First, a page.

Scrambling up impossibly high and narrow steps, panting for breath and trying not to slip on the soaking wet stones, I launch myself up into the Sun Gate. The famous 15th Century ruins of Machu Picchu are tucked away in a bed of cloud, but the lack of a view doesn’t dampen my spirits too much.
This is the finale to a grueling three-day trek along the famous Inca Trail, and I feel fantastic. Peru’s iconic stretch of this ancient road has been followed by thousands, and having completed the journey I can see why.
The 26 miles of road passes through teetering mountains, babbling brooks, stunning landscapes and fascinating flora and fauna, before descending into cloud forest and thick jungle. Spectacled Bears, pumas and cougars inhabit this wild terrain. There are some fascinating ruins along the way, which add the magic of the place.
As well as being beautiful, the trail is a challenge. Reaching altitudes of 4200m above sea level it includes sharp descents, slippery terrain and imposing cliff edges. The killer for most is Dead Woman’s Pass, a five-hour climb up endless steps and stones.
The Incas used their intricate system of roads – which linked about 25,000 miles of roadway – to transport information, products and people. But it’s believed that the road to the mighty Machu Picchu was more than just a highway. Intentionally tough, it’s a pilgrimage to a sacred sanctuary. The Incas believed that by walking the walk, they would cleanse their souls.
Even today, the road is a life-changing experience for many. Whether they are achieving physical goals, or finding their spiritual side, it is certainly an unforgettable experience. Soon afterwards the clouds lifted to reward weary travellers with the awesome sight of the citadel, bigger and better than the postcards.
1. Go with a reputable company. The trek would be impossible without a merry band of porters – local men who haul all the tents, equipment and food allowing tourists to carry just their day packs. Make sure they are well looked after. Also check environmental policies and safety standards.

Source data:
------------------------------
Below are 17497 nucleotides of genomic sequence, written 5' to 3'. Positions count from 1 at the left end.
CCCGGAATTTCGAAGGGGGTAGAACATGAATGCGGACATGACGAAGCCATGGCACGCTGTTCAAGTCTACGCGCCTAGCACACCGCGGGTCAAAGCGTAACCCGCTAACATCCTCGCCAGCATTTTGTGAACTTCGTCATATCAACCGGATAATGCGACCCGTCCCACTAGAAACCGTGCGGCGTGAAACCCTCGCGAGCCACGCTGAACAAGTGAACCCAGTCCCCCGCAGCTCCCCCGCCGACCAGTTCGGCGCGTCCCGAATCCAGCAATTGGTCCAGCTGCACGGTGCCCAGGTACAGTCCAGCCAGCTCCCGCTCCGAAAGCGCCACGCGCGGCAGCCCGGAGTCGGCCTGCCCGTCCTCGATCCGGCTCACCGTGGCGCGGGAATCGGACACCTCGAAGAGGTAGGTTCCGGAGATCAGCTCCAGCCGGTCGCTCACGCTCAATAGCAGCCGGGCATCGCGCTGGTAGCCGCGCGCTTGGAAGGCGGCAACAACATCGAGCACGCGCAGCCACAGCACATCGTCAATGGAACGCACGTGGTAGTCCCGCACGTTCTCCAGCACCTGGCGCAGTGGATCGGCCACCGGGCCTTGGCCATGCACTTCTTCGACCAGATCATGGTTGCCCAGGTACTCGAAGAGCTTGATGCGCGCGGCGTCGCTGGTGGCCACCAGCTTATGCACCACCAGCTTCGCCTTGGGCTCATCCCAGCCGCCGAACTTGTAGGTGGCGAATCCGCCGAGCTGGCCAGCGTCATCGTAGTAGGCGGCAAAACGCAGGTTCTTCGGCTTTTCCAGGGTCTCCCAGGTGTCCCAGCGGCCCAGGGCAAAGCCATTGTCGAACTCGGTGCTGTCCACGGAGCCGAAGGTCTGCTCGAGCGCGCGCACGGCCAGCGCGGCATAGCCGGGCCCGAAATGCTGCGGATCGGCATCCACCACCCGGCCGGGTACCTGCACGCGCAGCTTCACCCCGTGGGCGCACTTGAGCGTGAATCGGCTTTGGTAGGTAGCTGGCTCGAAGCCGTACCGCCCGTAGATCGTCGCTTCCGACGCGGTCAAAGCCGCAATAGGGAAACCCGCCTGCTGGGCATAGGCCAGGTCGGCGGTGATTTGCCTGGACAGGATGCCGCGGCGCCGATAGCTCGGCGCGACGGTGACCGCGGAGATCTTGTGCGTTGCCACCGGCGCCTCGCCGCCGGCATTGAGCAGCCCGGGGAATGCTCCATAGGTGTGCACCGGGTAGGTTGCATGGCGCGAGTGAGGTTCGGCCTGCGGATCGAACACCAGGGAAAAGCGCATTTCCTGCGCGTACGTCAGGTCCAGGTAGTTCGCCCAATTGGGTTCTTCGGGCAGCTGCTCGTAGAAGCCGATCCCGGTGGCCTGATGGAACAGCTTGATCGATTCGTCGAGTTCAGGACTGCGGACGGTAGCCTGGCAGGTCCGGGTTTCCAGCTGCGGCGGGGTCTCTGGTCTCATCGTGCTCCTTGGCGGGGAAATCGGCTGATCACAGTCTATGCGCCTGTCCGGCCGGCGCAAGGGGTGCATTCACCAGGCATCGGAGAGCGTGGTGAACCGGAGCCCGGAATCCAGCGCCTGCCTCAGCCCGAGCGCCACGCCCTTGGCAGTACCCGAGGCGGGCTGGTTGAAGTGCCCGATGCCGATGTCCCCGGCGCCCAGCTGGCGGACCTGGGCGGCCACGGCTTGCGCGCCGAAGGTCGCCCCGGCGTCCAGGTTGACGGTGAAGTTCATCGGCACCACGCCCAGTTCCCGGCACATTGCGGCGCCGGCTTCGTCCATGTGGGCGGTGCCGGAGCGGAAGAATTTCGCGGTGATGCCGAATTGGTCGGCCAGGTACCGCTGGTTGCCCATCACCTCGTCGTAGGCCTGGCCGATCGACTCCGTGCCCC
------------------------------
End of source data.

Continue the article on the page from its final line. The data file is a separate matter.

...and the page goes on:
2. Bring some change. With a talented cook in the team, you will certainly be well fed during the trip. But a cold beer at the end of the day or a bit of chocolate at a summit will lighten your spirits no end. You may also want to try some coca leaves to help prevent altitude sickness.
3. If travelling during rainy season, wrap everything in plastic bags and invest in a plastic rain poncho before you set off. Wool dries quickly and a little towel is also useful. You’ll need sunscreen all year round.
4. Don’t forget to tip the porters and the guides at the end. Also be prepared to share coca leaves, sweets and water with them along the way. Don’t be afraid to shout words of encouragement as they zoom past with their huge backpacks – a little bit of Quechua goes a long way.
5. Keep smiling. Early starts, all weathers, exhausting climbs and crappy nights’ sleeps will test your patience. But that’s all part of the experience. Take photos of the bad bits as well as the good. You’ll laugh about it later.
6. Invest in some decent walking shoes and take at least one walking stick for balance. The other essential items are: a torch, toilet paper and insect repellant. You also need your passport along with your permit to enter the park. Don’t forget to get it stamped for major bragging rights.
We went with G Adventures as part of a three week tour called Inca Heartland: